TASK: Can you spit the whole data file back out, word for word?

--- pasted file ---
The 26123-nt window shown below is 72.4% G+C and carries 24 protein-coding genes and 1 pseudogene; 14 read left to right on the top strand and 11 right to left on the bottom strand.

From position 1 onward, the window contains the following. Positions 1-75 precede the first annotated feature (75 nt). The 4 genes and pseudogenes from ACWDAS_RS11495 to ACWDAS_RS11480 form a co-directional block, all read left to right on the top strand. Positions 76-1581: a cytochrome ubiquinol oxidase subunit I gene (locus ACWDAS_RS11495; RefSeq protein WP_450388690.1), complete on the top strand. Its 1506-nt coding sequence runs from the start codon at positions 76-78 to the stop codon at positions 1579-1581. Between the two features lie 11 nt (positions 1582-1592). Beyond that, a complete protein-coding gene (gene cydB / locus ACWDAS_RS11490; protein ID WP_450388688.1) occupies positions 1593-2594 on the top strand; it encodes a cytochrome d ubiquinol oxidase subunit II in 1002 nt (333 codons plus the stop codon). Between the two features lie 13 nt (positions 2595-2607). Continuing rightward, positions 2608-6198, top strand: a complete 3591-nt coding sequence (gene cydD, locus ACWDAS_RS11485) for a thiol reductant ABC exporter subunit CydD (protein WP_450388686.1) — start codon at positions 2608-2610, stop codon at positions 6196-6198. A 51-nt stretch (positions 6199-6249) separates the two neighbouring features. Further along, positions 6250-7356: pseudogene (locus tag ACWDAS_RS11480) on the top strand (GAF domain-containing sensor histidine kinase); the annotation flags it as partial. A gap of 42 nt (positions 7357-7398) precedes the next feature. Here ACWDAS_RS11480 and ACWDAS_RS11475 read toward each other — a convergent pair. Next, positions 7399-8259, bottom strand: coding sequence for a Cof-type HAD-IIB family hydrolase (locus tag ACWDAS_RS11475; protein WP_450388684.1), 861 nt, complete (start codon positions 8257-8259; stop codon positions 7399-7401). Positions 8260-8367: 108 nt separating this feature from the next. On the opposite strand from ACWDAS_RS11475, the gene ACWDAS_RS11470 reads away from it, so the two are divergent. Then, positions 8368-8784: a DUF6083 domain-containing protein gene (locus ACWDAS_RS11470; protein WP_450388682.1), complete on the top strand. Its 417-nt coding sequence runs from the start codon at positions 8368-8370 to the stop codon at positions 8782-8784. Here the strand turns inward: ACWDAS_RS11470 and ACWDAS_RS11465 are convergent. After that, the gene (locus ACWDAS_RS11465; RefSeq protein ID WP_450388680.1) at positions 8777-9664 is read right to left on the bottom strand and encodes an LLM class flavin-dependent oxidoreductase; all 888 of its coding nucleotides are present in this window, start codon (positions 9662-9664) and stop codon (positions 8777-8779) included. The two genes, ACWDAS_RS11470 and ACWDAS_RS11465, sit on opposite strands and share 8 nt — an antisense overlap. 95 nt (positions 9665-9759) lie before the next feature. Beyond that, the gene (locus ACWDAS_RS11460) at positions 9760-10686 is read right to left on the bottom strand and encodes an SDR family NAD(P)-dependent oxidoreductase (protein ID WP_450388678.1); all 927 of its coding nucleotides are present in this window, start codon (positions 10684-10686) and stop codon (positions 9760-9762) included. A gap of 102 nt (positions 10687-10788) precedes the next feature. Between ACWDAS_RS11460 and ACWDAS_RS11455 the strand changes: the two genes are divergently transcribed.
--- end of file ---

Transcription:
The 26123-nt window shown below is 72.4% G+C and carries 24 protein-coding genes and 1 pseudogene; 14 read left to right on the top strand and 11 right to left on the bottom strand.

From position 1 onward, the window contains the following. Positions 1-75 precede the first annotated feature (75 nt). The 4 genes and pseudogenes from ACWDAS_RS11495 to ACWDAS_RS11480 form a co-directional block, all read left to right on the top strand. Positions 76-1581: a cytochrome ubiquinol oxidase subunit I gene (locus ACWDAS_RS11495; RefSeq protein WP_450388690.1), complete on the top strand. Its 1506-nt coding sequence runs from the start codon at positions 76-78 to the stop codon at positions 1579-1581. Between the two features lie 11 nt (positions 1582-1592). Beyond that, a complete protein-coding gene (gene cydB / locus ACWDAS_RS11490; protein ID WP_450388688.1) occupies positions 1593-2594 on the top strand; it encodes a cytochrome d ubiquinol oxidase subunit II in 1002 nt (333 codons plus the stop codon). Between the two features lie 13 nt (positions 2595-2607). Continuing rightward, positions 2608-6198, top strand: a complete 3591-nt coding sequence (gene cydD, locus ACWDAS_RS11485) for a thiol reductant ABC exporter subunit CydD (protein WP_450388686.1) — start codon at positions 2608-2610, stop codon at positions 6196-6198. A 51-nt stretch (positions 6199-6249) separates the two neighbouring features. Further along, positions 6250-7356: pseudogene (locus tag ACWDAS_RS11480) on the top strand (GAF domain-containing sensor histidine kinase); the annotation flags it as partial. A gap of 42 nt (positions 7357-7398) precedes the next feature. Here ACWDAS_RS11480 and ACWDAS_RS11475 read toward each other — a convergent pair. Next, positions 7399-8259, bottom strand: coding sequence for a Cof-type HAD-IIB family hydrolase (locus tag ACWDAS_RS11475; protein WP_450388684.1), 861 nt, complete (start codon positions 8257-8259; stop codon positions 7399-7401). Positions 8260-8367: 108 nt separating this feature from the next. On the opposite strand from ACWDAS_RS11475, the gene ACWDAS_RS11470 reads away from it, so the two are divergent. Then, positions 8368-8784: a DUF6083 domain-containing protein gene (locus ACWDAS_RS11470; protein WP_450388682.1), complete on the top strand. Its 417-nt coding sequence runs from the start codon at positions 8368-8370 to the stop codon at positions 8782-8784. Here the strand turns inward: ACWDAS_RS11470 and ACWDAS_RS11465 are convergent. After that, the gene (locus ACWDAS_RS11465; RefSeq protein ID WP_450388680.1) at positions 8777-9664 is read right to left on the bottom strand and encodes an LLM class flavin-dependent oxidoreductase; all 888 of its coding nucleotides are present in this window, start codon (positions 9662-9664) and stop codon (positions 8777-8779) included. The two genes, ACWDAS_RS11470 and ACWDAS_RS11465, sit on opposite strands and share 8 nt — an antisense overlap. 95 nt (positions 9665-9759) lie before the next feature. Beyond that, the gene (locus ACWDAS_RS11460) at positions 9760-10686 is read right to left on the bottom strand and encodes an SDR family NAD(P)-dependent oxidoreductase (protein ID WP_450388678.1); all 927 of its coding nucleotides are present in this window, start codon (positions 10684-10686) and stop codon (positions 9760-9762) included. A gap of 102 nt (positions 10687-10788) precedes the next feature. Between ACWDAS_RS11460 and ACWDAS_RS11455 the strand changes: the two genes are divergently transcribed.